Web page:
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Mentoring an international talent opens eyes

MENTORING PROGRAMME PAVES THE WAY FOR A CAREER IN TAMPERE

Yang Ping, a nurse from China, signed up for the Mentoring Programme last autumn in the hopes of learning Finnish, finding work and making new friends. She was assigned specially trained nurse Sinikka Tuli as her personal guide to working in Finland. It did not take long for Sinikka, who has worked more than 30 years in the Departments of Internal Medicine and Neurology at Tampere University Hospital, to agree to serve as her mentor. Sinikka was interested in seeking international experiences and learning about different cultures.      

“During my career, I have acquired a body of professional knowledge and skills that I want to share before retiring. And being innately curious, I was keen to hear about the health care system in China,” says Sinikka. She is currently part of a team of health care professionals who ensure that patients make a smooth transition from the hospital to the home.  “My role as a supervisor has included an element of mentoring throughout my career, but Ping’s background brought an exciting new flavour to this mentoring relationship.”


FACTS AND MORE


Yang Ping moved to Tampere from Anhui, China, about three years ago with her husband, who works in the IT sector. Getting settled in Tampere was a life-changing and, admittedly, a difficult experience for Ping, who had worked as a nurse in her home country for six years. She did not speak the language and initially had few contacts outside her home. “The local TE Office instructed me to attend a Finnish-language course. After that I applied to the mentoring programme,” she says.  

Ping was paired up with Sinikka, and the two met regularly to share their thoughts about working as a nurse in Finland, the certifications and licenses that foreign-trained nurses need, the language proficiency requirements and the job prospects for nurses. In addition to discussing Finnish customs and the status of women in Finland, they talked about whatever Ping was curious about.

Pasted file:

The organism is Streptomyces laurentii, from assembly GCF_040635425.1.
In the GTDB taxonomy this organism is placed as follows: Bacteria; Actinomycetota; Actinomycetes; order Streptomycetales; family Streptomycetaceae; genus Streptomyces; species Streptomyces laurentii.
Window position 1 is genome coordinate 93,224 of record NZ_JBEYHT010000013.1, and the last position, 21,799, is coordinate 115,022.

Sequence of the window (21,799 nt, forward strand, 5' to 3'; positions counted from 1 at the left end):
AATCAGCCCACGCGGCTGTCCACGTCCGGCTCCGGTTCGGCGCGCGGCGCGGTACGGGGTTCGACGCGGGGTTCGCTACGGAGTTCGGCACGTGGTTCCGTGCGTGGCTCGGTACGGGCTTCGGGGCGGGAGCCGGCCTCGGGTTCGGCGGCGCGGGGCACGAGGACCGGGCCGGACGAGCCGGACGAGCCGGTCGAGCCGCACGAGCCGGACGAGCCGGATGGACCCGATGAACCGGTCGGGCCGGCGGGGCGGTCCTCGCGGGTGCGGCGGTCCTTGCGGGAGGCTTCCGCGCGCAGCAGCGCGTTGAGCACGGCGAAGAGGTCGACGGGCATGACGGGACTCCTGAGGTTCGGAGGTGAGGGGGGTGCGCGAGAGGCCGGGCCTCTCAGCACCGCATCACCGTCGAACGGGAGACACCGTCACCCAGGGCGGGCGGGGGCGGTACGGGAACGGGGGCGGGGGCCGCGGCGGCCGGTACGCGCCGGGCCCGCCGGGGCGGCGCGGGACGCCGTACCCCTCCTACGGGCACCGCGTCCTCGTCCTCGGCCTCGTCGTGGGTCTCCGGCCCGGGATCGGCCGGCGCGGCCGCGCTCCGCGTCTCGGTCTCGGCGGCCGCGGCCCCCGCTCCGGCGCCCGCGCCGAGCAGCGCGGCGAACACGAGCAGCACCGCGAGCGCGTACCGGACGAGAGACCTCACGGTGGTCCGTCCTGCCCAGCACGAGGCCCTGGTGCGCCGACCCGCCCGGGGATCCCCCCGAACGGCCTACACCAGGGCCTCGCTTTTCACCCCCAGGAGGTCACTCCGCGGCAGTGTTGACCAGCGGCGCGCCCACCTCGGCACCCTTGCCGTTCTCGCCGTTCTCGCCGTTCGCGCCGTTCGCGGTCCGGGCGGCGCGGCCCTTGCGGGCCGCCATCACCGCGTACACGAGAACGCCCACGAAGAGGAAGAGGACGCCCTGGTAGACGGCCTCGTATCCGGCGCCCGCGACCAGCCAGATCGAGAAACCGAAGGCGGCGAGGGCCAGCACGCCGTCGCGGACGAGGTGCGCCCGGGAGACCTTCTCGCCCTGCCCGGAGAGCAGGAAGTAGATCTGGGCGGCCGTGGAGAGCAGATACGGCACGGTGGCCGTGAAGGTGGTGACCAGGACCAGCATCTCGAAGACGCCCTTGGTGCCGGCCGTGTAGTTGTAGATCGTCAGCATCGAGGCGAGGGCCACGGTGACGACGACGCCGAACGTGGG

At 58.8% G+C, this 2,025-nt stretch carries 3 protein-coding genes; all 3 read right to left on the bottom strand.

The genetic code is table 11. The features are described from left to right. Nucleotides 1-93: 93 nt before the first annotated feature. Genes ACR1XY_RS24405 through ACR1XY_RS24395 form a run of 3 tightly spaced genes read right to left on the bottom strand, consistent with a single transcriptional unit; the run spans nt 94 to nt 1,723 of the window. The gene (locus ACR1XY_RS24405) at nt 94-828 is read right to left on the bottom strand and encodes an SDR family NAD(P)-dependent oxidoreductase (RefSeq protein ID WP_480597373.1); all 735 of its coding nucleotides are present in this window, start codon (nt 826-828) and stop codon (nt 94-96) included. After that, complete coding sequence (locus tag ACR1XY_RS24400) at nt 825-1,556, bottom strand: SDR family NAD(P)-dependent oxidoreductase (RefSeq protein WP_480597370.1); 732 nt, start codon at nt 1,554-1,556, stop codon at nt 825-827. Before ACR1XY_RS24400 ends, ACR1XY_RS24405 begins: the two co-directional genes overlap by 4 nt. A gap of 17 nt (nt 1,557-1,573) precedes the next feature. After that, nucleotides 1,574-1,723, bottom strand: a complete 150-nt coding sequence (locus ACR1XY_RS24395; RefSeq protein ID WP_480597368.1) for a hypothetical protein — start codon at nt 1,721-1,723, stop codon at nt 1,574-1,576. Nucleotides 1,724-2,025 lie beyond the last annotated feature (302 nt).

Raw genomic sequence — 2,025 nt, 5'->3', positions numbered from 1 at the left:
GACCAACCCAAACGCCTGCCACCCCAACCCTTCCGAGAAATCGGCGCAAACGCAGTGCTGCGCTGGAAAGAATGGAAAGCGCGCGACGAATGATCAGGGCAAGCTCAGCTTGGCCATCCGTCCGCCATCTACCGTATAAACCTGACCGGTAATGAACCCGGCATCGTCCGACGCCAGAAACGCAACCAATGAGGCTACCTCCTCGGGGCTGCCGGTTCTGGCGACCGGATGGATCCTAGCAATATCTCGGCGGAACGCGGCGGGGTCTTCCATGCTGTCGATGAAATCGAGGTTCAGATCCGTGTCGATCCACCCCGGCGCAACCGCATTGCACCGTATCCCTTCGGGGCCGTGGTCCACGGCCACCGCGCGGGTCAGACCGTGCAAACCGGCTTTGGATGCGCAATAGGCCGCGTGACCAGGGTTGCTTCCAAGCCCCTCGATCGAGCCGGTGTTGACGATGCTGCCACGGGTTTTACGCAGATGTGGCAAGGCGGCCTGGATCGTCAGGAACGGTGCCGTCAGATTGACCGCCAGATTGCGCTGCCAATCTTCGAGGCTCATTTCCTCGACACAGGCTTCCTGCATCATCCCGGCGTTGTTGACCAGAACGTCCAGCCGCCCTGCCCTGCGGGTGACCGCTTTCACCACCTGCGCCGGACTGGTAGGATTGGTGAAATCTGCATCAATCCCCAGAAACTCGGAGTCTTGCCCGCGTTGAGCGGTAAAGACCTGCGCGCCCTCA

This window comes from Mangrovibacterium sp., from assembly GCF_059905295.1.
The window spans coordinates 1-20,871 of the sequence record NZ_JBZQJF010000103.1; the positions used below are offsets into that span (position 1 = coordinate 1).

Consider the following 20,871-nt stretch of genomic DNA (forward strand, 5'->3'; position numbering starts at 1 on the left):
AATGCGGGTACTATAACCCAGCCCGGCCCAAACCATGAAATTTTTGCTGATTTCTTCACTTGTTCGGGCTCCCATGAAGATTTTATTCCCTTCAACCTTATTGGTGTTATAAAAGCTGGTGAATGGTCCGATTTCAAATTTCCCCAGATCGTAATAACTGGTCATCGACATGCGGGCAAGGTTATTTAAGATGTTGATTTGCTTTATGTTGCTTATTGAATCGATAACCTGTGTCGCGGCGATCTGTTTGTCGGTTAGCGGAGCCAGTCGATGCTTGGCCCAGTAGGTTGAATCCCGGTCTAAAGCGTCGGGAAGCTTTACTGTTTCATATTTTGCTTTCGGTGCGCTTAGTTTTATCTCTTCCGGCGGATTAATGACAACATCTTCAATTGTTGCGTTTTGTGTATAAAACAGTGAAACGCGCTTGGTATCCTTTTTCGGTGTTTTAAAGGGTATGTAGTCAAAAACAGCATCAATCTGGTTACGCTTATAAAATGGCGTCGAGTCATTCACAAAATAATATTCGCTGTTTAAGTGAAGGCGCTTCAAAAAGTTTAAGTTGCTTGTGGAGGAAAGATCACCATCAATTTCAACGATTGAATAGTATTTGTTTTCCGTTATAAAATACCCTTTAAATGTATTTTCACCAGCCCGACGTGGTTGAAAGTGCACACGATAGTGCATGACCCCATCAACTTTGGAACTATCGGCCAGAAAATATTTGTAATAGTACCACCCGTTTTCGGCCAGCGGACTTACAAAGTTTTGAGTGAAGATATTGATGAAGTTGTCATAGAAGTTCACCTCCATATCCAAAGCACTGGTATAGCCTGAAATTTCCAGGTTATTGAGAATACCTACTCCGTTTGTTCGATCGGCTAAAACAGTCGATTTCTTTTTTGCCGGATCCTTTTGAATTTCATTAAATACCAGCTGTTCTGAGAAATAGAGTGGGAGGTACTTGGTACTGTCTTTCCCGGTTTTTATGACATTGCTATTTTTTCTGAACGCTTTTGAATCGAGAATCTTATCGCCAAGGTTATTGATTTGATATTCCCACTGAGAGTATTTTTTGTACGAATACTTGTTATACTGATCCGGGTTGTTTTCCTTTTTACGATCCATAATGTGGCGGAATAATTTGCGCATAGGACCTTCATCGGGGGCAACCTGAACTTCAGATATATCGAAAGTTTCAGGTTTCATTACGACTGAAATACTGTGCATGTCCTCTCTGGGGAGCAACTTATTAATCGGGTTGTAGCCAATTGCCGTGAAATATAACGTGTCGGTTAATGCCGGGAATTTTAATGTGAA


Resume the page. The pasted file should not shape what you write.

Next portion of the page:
Ping succeeded in finding employment. A visit to the Recruitment Office of Hatanpää Hospital with Sinikka led to a month-long traineeship, providing Ping with a first-hand glimpse into the nursing profession in Finland. She is now looking for substitute positions as a practical nurse. “I have to learn some more Finnish before I can start working as a registered nurse,” she says.

Even if it takes a while to find work, Ping is looking forward to a busy autumn. She is set to continue her studies in the Master’s Degree Programme in Health Science at the University of Tampere. She started the studies at the Open University. “A degree opens up more opportunities in the job market”, she says.

Sinikka Tuli is happy to welcome more international nurses to Finland.  
“They bring fresh perspectives and insights to our work.”

“We definitely need to encourage all talented nurses to stay in the profession. A large number of health care professionals have left Finland and gone abroad. Now it’s our turn to be on the receiving end,” she says.

Mentoring is a two-way street. Sinikka Tuli was introduced to health care services in China, and Yang Ping took her first steps towards a career in Finland.​
Mentoring is a two-way street. Sinikka Tuli was introduced to health care services in China, and Yang Ping took her first steps towards a career in Finland.​

(Authored and photographed by Päivi Eskelinen from Viestintätoimisto Tammisto-Knuutila. The article appeared in the ELY Centre’s Oiva magazine in September 2013.)